Cabinet gives green light for seasonal workersThe Seasonal Workers Management Working Guidelines 2022 permits local level to select workers and send them to foreign countries for temporary employment.
A cabinet meeting on Sunday gave an in-principle approval to send seasonal migrant workers to foreign countries.
The Seasonal Workers Management Working Guideline 2022 permits local level to select suitable candidates and send them to work temporarily in foreign countries.
The government moved to pass legislation to send Nepali citizens abroad as seasonal workers following a shortage of farm hands, in particular, after the Covid-19 pandemic, insiders say.
Germany, Italy, Spain, France and Poland employ large numbers of migrant agricultural labourers.
According to the International Labour Organisation (ILO), the international movement of migrant agricultural and horticultural workers in many parts of the world has been historically governed through "seasonal foreign worker programmes".
The governments of the respective countries provide temporary visas to migrant workers during the planting and harvesting seasons.
The system is well developed in Canada, the United States and the European Union where seasonal work is regulated, respectively, by the Seasonal Agricultural Worker Programme, H2-A Programme and the EU Seasonal Workers Directive, which fixes the criteria and requirements for the admission of seasonal workers from non-EU countries.
According to the ILO, an agency of the United Nations, many countries in the Asia-Pacific region, such as Australia, New Zealand and the Republic of Korea, have also extended their programmes in this area in recent years.
In December 2019, Korea passed legislation to create a new visa allowing a stay of up to five months for foreign workers in the agriculture and fisheries sector.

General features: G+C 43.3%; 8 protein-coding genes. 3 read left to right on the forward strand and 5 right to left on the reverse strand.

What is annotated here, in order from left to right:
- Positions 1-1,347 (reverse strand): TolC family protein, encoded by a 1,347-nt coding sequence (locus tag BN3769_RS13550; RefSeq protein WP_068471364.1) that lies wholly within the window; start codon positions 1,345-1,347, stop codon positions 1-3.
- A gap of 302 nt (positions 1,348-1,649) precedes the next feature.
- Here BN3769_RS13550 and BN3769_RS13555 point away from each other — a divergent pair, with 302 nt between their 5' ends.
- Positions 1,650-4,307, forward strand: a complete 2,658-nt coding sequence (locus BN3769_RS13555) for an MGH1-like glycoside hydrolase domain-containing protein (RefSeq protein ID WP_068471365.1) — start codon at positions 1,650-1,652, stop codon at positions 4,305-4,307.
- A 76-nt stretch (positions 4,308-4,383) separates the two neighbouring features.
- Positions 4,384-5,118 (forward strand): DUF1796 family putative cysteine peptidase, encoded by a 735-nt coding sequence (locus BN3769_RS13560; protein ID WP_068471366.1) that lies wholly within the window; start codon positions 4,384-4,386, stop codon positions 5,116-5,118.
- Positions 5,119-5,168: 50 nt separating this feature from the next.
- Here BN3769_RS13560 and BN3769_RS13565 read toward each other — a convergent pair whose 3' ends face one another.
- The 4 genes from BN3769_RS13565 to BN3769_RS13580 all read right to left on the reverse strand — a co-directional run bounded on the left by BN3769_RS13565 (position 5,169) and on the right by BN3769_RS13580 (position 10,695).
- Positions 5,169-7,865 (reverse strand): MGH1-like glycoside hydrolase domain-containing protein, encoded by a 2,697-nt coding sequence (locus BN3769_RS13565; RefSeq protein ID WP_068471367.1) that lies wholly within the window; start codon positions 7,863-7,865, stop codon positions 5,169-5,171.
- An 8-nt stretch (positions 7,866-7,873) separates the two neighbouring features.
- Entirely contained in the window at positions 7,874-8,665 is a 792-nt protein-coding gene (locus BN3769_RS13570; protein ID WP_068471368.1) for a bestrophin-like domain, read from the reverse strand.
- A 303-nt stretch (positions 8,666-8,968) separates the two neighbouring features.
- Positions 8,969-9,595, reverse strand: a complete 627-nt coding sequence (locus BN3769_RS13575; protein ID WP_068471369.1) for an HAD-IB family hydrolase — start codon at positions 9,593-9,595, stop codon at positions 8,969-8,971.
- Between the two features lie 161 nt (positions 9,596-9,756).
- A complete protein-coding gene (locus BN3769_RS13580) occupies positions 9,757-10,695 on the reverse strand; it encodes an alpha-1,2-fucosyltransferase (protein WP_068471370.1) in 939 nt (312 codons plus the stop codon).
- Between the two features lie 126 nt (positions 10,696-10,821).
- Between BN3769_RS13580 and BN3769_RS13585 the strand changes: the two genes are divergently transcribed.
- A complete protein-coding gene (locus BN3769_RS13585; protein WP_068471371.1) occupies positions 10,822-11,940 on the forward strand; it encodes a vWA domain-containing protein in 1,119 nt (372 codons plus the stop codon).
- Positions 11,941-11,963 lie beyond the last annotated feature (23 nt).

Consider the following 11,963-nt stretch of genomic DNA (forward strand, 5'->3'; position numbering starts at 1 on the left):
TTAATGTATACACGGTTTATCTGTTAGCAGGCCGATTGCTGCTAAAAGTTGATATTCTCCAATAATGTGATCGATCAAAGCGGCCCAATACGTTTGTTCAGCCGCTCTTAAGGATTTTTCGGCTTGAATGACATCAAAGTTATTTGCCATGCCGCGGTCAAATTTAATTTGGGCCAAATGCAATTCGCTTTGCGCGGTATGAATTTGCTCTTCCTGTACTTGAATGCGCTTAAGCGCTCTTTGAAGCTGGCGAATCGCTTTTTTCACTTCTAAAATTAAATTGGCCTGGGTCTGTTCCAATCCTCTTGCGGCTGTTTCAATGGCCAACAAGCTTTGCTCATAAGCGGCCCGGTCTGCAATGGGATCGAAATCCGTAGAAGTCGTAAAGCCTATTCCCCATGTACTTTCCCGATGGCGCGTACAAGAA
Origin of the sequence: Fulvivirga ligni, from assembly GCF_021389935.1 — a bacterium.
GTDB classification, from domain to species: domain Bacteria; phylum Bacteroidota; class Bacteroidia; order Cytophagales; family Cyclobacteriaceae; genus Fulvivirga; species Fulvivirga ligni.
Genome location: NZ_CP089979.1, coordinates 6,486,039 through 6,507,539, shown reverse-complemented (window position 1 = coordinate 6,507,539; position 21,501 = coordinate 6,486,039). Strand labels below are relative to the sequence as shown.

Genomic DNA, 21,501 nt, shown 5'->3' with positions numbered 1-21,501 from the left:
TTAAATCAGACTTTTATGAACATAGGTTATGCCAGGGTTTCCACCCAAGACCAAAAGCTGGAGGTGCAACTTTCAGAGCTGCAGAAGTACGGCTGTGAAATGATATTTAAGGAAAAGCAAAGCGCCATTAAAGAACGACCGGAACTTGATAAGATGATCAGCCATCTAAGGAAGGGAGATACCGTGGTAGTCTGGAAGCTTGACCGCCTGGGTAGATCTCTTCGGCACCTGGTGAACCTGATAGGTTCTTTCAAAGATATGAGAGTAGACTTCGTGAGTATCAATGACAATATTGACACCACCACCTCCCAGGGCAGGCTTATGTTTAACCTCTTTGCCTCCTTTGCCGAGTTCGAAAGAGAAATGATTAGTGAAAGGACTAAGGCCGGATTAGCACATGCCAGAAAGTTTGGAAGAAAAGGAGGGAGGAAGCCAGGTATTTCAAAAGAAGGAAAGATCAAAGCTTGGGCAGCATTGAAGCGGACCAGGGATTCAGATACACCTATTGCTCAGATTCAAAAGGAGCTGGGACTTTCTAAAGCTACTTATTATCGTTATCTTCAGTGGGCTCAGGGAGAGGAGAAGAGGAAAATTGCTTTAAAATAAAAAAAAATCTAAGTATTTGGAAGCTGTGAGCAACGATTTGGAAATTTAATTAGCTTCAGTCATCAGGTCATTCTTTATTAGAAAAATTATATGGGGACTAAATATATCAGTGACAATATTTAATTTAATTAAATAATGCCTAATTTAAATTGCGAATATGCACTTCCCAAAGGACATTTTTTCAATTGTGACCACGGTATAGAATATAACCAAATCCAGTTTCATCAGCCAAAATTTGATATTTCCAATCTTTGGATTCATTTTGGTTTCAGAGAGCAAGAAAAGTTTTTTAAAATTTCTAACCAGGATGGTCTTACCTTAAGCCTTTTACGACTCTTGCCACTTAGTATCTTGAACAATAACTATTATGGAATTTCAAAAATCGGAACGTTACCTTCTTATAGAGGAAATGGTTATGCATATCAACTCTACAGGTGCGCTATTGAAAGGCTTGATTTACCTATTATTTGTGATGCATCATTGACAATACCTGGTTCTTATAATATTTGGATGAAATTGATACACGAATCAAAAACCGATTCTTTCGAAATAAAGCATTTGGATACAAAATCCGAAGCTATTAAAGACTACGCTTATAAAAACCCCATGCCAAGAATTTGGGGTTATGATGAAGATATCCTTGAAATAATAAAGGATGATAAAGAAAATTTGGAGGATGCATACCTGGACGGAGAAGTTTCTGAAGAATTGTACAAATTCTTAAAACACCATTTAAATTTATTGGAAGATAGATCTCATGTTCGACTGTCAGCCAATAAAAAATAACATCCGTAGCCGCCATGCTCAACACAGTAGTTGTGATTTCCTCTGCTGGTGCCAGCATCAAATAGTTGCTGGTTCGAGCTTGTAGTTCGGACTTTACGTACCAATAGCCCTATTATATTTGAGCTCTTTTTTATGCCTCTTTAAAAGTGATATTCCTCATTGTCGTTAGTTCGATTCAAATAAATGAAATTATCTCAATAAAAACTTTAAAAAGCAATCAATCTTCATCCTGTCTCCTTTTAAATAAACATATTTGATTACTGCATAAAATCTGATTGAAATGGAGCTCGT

"According to the new guidelines enacted by Nepal, individuals will be sent for foreign employment under a 'zero cost' scheme through a government initiative," said Rajeev Pokharel, joint secretary at the Ministry of Labour, Employment and Social Security.
“The visa will be for almost a year. For the first time, local governments will be able to send workers to foreign cities with which they have established a sister city relationship. Foreign cities will send request letters through their respective embassies,” he said.
"Local governments have been given the authority to select and recruit workers. They will make their own guidelines to carry out the recruitment process,” he said.
After the candidates have been selected, their names will be sent to the Department of Foreign Employment. The department will then process the workers’ visa applications.
While South Korea has been most keen to hire Nepali workers for seasonal jobs, a large number of Nepalis have gone to the United Kingdom in recent years to work as fruit pickers.
Officials said the move would legalise seasonal workers as there has been a mass departure of Nepalis to different countries through visit or student visas.
Nepal currently has a provision to issue labour permits for two years.
The new guidelines for seasonal workers comes almost seven months after the government issued a circular prohibiting local units from sending temporary farm workers to South Korea.
According to the Nepal Labour Migration Report published on Sunday, 79,921 Nepalis have gone to South Korea under the employment permit system from 2008 to November 2022 for farm and manufacturing work.
Besides South Korea, the UK has emerged as an important destination for Nepali seasonal farm workers.